by NATO Secretary General Jens Stoltenberg at the opening ceremony of the EADRCC Exercise ''Ukraine 2015''

  • 21 Sep. 2015 -
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  • Mis à jour le: 22 Sep. 2015 14:26

NATO Secretary General Jens Stoltenberg and the President of Ukraine, Petro Poroshenko at the opening ceremony of EADRCC exercise Ukraine 2015

President Poroshenko,
Ladies and gentlemen,

Welcome to ‘Ukraine 2015’.

An exercise hosted jointly by NATO’s Euro-Atlantic Disaster Response Coordination Centre. And the State Emergency Service of Ukraine.

Many of you may wonder why the Secretary General of NATO is here opening a mainly civilian exercise.

NATO exists to keep people safe. And that includes disaster management.

NATO has been hosting these exercises for 15 years. And this is the third time it has been held in Ukraine.

Every year, nations come together from across the Alliance, and from around the world. Not to learn how to fight. But to learn how to work together in the face of catastrophe. To put theory into practice. To save people’s lives.

Sadly, this country is no stranger to disaster. Natural or manmade. Whatever the circumstances, whatever the cause, Ukraine and its partners need to be ready and able to respond as effectively as possible.

This is not a military exercise. It is an opportunity for first responders – from Allies and from partner-nations – to work together.With search and rescue. Specialist chemical, biological and radiological teams.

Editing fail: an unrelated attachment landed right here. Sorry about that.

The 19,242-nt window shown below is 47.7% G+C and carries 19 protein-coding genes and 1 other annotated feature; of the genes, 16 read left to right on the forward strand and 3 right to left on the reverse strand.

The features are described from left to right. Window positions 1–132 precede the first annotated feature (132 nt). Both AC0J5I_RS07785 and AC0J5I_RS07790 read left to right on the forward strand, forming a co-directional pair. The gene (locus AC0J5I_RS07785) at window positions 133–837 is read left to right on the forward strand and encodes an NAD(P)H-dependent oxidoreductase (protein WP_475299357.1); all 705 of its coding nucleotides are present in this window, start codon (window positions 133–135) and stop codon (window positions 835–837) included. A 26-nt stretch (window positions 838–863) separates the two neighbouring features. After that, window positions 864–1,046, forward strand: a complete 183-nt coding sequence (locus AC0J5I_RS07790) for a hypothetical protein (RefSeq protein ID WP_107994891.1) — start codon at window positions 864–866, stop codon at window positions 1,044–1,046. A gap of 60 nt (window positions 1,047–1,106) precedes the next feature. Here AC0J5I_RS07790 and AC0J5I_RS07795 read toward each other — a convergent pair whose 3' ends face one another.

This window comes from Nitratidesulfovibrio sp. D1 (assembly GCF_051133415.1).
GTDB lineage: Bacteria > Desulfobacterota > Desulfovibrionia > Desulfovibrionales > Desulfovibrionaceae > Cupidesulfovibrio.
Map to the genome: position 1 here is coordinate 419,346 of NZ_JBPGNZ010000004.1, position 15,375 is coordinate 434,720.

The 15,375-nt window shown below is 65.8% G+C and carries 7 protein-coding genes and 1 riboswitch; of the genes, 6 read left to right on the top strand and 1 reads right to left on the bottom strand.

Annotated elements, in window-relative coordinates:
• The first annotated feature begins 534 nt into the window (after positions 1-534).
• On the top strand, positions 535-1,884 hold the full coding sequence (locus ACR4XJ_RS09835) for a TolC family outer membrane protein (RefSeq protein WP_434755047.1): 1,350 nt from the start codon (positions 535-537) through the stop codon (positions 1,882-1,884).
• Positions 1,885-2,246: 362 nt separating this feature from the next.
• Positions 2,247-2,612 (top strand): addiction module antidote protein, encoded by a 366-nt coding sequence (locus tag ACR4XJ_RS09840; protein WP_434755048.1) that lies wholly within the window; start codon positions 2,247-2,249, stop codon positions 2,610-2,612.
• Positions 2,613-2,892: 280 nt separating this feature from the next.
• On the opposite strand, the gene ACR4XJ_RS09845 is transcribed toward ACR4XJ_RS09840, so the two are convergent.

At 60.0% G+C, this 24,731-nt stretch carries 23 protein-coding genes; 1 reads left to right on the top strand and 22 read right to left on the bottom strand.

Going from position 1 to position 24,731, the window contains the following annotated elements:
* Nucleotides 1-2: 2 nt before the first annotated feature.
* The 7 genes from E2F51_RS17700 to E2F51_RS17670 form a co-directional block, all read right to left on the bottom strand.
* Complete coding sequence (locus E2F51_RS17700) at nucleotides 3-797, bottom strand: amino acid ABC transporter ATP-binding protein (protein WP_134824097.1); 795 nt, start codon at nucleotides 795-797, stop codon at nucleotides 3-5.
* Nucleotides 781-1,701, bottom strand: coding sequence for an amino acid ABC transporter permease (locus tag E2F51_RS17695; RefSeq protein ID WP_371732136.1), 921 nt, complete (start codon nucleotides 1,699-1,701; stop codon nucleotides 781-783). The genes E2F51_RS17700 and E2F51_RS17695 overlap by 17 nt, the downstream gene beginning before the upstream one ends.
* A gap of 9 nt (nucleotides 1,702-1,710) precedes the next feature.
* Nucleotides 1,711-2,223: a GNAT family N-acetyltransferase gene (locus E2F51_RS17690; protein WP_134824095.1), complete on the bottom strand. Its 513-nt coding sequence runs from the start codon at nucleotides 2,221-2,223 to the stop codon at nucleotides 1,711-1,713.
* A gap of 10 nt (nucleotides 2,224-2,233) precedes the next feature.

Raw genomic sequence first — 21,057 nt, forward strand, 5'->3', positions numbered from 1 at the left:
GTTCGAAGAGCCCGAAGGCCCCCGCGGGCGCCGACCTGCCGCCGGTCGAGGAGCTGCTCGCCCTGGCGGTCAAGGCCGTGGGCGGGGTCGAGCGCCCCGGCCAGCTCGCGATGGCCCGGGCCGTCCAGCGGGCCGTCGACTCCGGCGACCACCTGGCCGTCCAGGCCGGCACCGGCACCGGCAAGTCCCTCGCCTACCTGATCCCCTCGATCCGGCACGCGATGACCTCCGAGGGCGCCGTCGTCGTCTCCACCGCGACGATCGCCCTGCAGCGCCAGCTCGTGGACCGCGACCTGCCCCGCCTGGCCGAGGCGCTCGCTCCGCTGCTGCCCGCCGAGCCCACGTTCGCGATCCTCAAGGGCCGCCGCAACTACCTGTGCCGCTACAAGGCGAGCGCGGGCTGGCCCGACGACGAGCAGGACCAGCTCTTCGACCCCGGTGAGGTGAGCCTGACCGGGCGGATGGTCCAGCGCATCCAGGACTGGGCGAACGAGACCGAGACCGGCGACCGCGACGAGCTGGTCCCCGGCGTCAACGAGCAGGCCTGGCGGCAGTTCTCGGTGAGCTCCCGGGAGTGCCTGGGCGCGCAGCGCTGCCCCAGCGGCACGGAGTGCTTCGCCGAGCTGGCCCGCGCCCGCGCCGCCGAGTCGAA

As well as with police, medical and fire departments.

I would like to thank you, Mr President, for hosting this exercise. And to pay tribute to the many Ukrainian people who have made it possible. By hosting this exercise, you are showing that Ukraine wants to contribute to the safety of the European people. And to the security of the Euro-Atlantic area.

This exercise can make a real and significant difference to the way we respond to real life emergencies. Be they in Ukraine or in any other Allied or Partner country.

The experience that people will have here will test them to their limits. It will make them better at what they do. And it will make us all safer.

We are joined this week by observers from the United Nations and the European Union.  As well as others from as far away as Jordan and Japan. I hope we can all learn from each other this week.

The experience gained at previous exercises has saved lives around the world. Following Hurricane Katrina, in 2005. After the Pakistan earthquake that same year. And after the floods in Bosnia & Herzegovina in 2014.

The lessons we learn this week will also go on to save more lives in the years to come.

And with that, I am happy to join you Mr President, in opening ‘Ukraine 2015.’

Thank you.